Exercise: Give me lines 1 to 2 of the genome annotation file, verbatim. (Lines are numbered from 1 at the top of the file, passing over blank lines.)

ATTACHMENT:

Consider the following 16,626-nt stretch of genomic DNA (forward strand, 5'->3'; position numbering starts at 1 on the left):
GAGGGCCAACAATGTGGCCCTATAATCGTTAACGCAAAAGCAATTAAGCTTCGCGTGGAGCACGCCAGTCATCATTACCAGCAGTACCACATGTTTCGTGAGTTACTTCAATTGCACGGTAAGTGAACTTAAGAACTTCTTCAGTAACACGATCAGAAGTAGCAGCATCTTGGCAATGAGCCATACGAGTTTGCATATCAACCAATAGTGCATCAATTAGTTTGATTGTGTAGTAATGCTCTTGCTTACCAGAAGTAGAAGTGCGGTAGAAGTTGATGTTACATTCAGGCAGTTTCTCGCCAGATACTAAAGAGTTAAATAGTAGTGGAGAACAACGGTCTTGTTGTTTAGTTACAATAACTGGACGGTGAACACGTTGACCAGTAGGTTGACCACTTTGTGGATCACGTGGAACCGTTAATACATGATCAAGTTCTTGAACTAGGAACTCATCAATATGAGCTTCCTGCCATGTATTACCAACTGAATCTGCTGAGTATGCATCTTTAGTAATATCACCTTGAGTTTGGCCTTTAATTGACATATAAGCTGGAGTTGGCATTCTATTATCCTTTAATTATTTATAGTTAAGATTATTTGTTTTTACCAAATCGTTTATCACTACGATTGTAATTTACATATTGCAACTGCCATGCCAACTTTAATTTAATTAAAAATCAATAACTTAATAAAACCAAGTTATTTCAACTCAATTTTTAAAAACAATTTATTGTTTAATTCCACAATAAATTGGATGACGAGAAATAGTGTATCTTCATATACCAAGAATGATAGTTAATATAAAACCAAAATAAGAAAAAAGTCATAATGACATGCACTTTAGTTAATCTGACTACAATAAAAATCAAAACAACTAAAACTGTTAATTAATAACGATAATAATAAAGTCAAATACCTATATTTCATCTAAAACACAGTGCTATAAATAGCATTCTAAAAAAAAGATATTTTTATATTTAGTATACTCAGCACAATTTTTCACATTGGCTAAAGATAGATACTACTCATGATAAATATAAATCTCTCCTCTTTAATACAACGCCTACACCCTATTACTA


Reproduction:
Consider the following 16,626-nt stretch of genomic DNA (forward strand, 5'->3'; position numbering starts at 1 on the left):
GAGGGCCAACAATGTGGCCCTATAATCGTTAACGCAAAAGCAATTAAGCTTCGCGTGGAGCACGCCAGTCATCATTACCAGCAGTACCACATGTTTCGTGAGTTACTTCAATTGCACGGTAAGTGAACTTAAGAACTTCTTCAGTAACACGATCAGAAGTAGCAGCATCTTGGCAATGAGCCATACGAGTTTGCATATCAACCAATAGTGCATCAATTAGTTTGATTGTGTAGTAATGCTCTTGCTTACCAGAAGTAGAAGTGCGGTAGAAGTTGATGTTACATTCAGGCAGTTTCTCGCCAGATACTAAAGAGTTAAATAGTAGTGGAGAACAACGGTCTTGTTGTTTAGTTACAATAACTGGACGGTGAACACGTTGACCAGTAGGTTGACCACTTTGTGGATCACGTGGAACCGTTAATACATGATCAAGTTCTTGAACTAGGAACTCATCAATATGAGCTTCCTGCCATGTATTACCAACTGAATCTGCTGAGTATGCATCTTTAGTAATATCACCTTGAGTTTGGCCTTTAATTGACATATAAGCTGGAGTTGGCATTCTATTATCCTTTAATTATTTATAGTTAAGATTATTTGTTTTTACCAAATCGTTTATCACTACGATTGTAATTTACATATTGCAACTGCCATGCCAACTTTAATTTAATTAAAAATCAATAACTTAATAAAACCAAGTTATTTCAACTCAATTTTTAAAAACAATTTATTGTTTAATTCCACAATAAATTGGATGACGAGAAATAGTGTATCTTCATATACCAAGAATGATAGTTAATATAAAACCAAAATAAGAAAAAAGTCATAATGACATGCACTTTAGTTAATCTGACTACAATAAAAATCAAAACAACTAAAACTGTTAATTAATAACGATAATAATAAAGTCAAATACCTATATTTCATCTAAAACACAGTGCTATAAATAGCATTCTAAAAAAAAGATATTTTTATATTTAGTATACTCAGCACAATTTTTCACATTGGCTAAAGATAGATACTACTCATGATAAATATAAATCTCTCCTCTTTAATACAACGCCTACACCCTATTACTA